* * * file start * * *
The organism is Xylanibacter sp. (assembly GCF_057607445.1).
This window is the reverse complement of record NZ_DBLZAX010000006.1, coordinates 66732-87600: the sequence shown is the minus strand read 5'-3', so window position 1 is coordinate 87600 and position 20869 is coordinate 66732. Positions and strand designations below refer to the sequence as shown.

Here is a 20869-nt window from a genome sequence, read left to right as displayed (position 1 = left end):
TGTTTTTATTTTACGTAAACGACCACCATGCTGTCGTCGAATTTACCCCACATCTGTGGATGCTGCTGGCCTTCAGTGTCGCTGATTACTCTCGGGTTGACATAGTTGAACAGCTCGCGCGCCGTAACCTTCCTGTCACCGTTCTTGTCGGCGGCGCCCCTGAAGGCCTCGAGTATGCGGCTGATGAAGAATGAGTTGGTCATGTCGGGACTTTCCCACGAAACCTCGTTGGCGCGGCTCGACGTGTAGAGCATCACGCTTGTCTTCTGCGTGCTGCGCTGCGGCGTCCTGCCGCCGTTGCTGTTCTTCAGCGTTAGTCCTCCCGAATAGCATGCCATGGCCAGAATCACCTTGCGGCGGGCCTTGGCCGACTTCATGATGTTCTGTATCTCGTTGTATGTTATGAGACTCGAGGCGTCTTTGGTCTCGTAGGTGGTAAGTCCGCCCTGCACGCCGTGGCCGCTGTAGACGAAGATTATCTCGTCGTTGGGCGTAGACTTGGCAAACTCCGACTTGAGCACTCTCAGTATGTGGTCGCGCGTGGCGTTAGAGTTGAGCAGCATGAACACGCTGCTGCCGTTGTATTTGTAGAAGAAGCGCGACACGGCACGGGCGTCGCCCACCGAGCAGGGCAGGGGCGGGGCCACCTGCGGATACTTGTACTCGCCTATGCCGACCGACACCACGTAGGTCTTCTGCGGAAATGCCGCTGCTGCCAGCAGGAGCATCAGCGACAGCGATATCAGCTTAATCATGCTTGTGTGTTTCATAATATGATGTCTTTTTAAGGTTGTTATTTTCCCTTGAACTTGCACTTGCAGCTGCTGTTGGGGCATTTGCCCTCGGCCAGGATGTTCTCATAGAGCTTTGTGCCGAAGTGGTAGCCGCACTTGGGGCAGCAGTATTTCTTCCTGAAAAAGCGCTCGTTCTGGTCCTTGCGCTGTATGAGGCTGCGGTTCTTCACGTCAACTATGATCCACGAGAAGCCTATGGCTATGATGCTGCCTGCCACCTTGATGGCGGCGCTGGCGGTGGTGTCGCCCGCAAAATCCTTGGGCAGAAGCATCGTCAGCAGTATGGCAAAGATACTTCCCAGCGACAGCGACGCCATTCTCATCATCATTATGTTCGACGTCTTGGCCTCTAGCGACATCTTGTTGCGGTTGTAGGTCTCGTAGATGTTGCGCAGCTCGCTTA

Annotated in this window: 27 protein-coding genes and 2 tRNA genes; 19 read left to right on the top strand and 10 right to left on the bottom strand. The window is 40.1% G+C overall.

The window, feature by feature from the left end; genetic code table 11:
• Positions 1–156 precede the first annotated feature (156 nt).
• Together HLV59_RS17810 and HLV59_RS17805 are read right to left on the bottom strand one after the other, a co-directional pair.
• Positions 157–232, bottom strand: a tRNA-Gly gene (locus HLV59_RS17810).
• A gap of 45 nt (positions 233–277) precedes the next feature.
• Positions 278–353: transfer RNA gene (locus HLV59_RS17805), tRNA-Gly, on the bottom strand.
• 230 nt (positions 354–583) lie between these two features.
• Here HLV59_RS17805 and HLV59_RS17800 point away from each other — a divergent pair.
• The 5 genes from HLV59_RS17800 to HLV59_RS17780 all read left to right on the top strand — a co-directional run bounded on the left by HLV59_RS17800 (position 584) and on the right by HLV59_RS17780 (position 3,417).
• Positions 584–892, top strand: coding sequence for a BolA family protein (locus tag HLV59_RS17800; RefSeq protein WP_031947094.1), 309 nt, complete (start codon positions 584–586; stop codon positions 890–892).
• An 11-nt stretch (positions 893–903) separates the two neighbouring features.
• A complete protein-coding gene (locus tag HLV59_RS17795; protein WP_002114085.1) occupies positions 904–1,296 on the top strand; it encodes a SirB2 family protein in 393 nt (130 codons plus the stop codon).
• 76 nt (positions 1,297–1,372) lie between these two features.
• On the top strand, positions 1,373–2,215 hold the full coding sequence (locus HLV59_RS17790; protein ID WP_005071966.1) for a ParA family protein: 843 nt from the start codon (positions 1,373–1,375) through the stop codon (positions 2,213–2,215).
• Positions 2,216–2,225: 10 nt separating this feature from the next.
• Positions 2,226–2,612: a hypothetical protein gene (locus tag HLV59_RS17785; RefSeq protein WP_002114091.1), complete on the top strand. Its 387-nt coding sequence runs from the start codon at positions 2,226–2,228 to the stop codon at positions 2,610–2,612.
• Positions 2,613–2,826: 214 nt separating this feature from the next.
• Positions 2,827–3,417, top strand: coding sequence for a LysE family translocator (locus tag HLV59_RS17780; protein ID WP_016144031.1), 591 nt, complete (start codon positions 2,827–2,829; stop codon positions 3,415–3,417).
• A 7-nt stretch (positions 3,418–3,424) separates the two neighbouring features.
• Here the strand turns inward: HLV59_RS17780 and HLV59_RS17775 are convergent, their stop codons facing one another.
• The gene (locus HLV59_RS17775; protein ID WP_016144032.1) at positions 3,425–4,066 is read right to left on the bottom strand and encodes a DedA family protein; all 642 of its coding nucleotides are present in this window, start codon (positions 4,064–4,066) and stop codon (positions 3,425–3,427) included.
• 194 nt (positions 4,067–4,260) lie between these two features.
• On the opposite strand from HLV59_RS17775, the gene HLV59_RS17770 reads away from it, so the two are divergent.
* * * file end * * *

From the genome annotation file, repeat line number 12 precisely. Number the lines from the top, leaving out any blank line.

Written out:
• 230 nt (positions 354–583) lie between these two features.